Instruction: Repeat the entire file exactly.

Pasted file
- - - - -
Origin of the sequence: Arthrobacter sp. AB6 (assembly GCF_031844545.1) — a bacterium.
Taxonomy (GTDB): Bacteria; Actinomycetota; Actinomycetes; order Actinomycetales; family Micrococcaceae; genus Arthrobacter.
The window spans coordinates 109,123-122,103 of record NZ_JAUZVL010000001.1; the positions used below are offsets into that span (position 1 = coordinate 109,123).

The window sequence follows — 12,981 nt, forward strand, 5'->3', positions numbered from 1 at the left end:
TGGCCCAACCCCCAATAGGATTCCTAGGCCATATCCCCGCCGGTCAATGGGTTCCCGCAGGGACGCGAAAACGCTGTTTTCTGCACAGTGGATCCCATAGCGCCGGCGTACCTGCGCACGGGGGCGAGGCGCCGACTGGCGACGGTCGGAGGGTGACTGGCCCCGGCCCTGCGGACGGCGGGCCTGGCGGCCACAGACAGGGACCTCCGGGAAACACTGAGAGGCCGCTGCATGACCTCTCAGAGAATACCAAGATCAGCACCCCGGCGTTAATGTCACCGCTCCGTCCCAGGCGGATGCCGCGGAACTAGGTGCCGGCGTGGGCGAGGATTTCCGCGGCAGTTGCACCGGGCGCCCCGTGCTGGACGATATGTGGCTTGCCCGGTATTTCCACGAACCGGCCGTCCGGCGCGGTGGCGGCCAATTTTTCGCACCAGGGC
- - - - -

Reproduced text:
Origin of the sequence: Arthrobacter sp. AB6 (assembly GCF_031844545.1) — a bacterium.
Taxonomy (GTDB): Bacteria; Actinomycetota; Actinomycetes; order Actinomycetales; family Micrococcaceae; genus Arthrobacter.
The window spans coordinates 109,123-122,103 of record NZ_JAUZVL010000001.1; the positions used below are offsets into that span (position 1 = coordinate 109,123).

The window sequence follows — 12,981 nt, forward strand, 5'->3', positions numbered from 1 at the left end:
TGGCCCAACCCCCAATAGGATTCCTAGGCCATATCCCCGCCGGTCAATGGGTTCCCGCAGGGACGCGAAAACGCTGTTTTCTGCACAGTGGATCCCATAGCGCCGGCGTACCTGCGCACGGGGGCGAGGCGCCGACTGGCGACGGTCGGAGGGTGACTGGCCCCGGCCCTGCGGACGGCGGGCCTGGCGGCCACAGACAGGGACCTCCGGGAAACACTGAGAGGCCGCTGCATGACCTCTCAGAGAATACCAAGATCAGCACCCCGGCGTTAATGTCACCGCTCCGTCCCAGGCGGATGCCGCGGAACTAGGTGCCGGCGTGGGCGAGGATTTCCGCGGCAGTTGCACCGGGCGCCCCGTGCTGGACGATATGTGGCTTGCCCGGTATTTCCACGAACCGGCCGTCCGGCGCGGTGGCGGCCAATTTTTCGCACCAGGGC